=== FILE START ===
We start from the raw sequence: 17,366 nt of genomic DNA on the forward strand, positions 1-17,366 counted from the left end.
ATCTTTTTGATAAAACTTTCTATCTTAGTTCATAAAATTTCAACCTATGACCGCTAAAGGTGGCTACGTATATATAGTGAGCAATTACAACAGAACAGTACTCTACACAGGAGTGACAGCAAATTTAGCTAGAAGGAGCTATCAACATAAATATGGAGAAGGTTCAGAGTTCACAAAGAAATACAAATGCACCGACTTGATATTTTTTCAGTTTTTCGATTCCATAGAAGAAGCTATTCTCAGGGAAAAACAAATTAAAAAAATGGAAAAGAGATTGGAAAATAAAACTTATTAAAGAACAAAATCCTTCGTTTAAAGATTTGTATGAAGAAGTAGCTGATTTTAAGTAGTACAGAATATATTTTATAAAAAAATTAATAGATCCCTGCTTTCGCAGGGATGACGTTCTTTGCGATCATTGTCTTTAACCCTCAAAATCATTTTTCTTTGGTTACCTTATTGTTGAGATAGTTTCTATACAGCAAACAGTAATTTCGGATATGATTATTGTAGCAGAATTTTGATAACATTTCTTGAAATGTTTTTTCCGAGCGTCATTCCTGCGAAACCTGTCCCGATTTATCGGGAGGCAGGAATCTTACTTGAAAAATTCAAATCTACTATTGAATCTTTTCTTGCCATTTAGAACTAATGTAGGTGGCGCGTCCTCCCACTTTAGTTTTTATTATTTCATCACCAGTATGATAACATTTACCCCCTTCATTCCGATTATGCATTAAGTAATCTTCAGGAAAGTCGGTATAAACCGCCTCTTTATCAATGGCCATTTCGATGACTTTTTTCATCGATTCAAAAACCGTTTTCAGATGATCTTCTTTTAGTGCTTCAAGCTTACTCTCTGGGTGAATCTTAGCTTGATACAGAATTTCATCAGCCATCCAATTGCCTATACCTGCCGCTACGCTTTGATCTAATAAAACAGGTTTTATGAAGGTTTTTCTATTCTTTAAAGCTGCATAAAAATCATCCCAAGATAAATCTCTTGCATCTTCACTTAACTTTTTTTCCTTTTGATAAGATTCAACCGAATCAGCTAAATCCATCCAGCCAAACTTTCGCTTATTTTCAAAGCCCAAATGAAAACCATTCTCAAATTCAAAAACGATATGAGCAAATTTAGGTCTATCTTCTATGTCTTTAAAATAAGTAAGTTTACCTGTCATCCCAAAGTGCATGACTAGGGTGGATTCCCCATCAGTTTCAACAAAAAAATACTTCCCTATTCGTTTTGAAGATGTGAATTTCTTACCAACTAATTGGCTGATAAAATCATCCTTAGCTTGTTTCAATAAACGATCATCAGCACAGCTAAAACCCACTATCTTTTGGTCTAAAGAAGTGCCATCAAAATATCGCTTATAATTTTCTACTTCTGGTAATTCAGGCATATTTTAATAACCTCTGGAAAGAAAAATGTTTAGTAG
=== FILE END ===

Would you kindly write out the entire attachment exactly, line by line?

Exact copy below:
We start from the raw sequence: 17,366 nt of genomic DNA on the forward strand, positions 1-17,366 counted from the left end.
ATCTTTTTGATAAAACTTTCTATCTTAGTTCATAAAATTTCAACCTATGACCGCTAAAGGTGGCTACGTATATATAGTGAGCAATTACAACAGAACAGTACTCTACACAGGAGTGACAGCAAATTTAGCTAGAAGGAGCTATCAACATAAATATGGAGAAGGTTCAGAGTTCACAAAGAAATACAAATGCACCGACTTGATATTTTTTCAGTTTTTCGATTCCATAGAAGAAGCTATTCTCAGGGAAAAACAAATTAAAAAAATGGAAAAGAGATTGGAAAATAAAACTTATTAAAGAACAAAATCCTTCGTTTAAAGATTTGTATGAAGAAGTAGCTGATTTTAAGTAGTACAGAATATATTTTATAAAAAAATTAATAGATCCCTGCTTTCGCAGGGATGACGTTCTTTGCGATCATTGTCTTTAACCCTCAAAATCATTTTTCTTTGGTTACCTTATTGTTGAGATAGTTTCTATACAGCAAACAGTAATTTCGGATATGATTATTGTAGCAGAATTTTGATAACATTTCTTGAAATGTTTTTTCCGAGCGTCATTCCTGCGAAACCTGTCCCGATTTATCGGGAGGCAGGAATCTTACTTGAAAAATTCAAATCTACTATTGAATCTTTTCTTGCCATTTAGAACTAATGTAGGTGGCGCGTCCTCCCACTTTAGTTTTTATTATTTCATCACCAGTATGATAACATTTACCCCCTTCATTCCGATTATGCATTAAGTAATCTTCAGGAAAGTCGGTATAAACCGCCTCTTTATCAATGGCCATTTCGATGACTTTTTTCATCGATTCAAAAACCGTTTTCAGATGATCTTCTTTTAGTGCTTCAAGCTTACTCTCTGGGTGAATCTTAGCTTGATACAGAATTTCATCAGCCATCCAATTGCCTATACCTGCCGCTACGCTTTGATCTAATAAAACAGGTTTTATGAAGGTTTTTCTATTCTTTAAAGCTGCATAAAAATCATCCCAAGATAAATCTCTTGCATCTTCACTTAACTTTTTTTCCTTTTGATAAGATTCAACCGAATCAGCTAAATCCATCCAGCCAAACTTTCGCTTATTTTCAAAGCCCAAATGAAAACCATTCTCAAATTCAAAAACGATATGAGCAAATTTAGGTCTATCTTCTATGTCTTTAAAATAAGTAAGTTTACCTGTCATCCCAAAGTGCATGACTAGGGTGGATTCCCCATCAGTTTCAACAAAAAAATACTTCCCTATTCGTTTTGAAGATGTGAATTTCTTACCAACTAATTGGCTGATAAAATCATCCTTAGCTTGTTTCAATAAACGATCATCAGCACAGCTAAAACCCACTATCTTTTGGTCTAAAGAAGTGCCATCAAAATATCGCTTATAATTTTCTACTTCTGGTAATTCAGGCATATTTTAATAACCTCTGGAAAGAAAAATGTTTAGTAG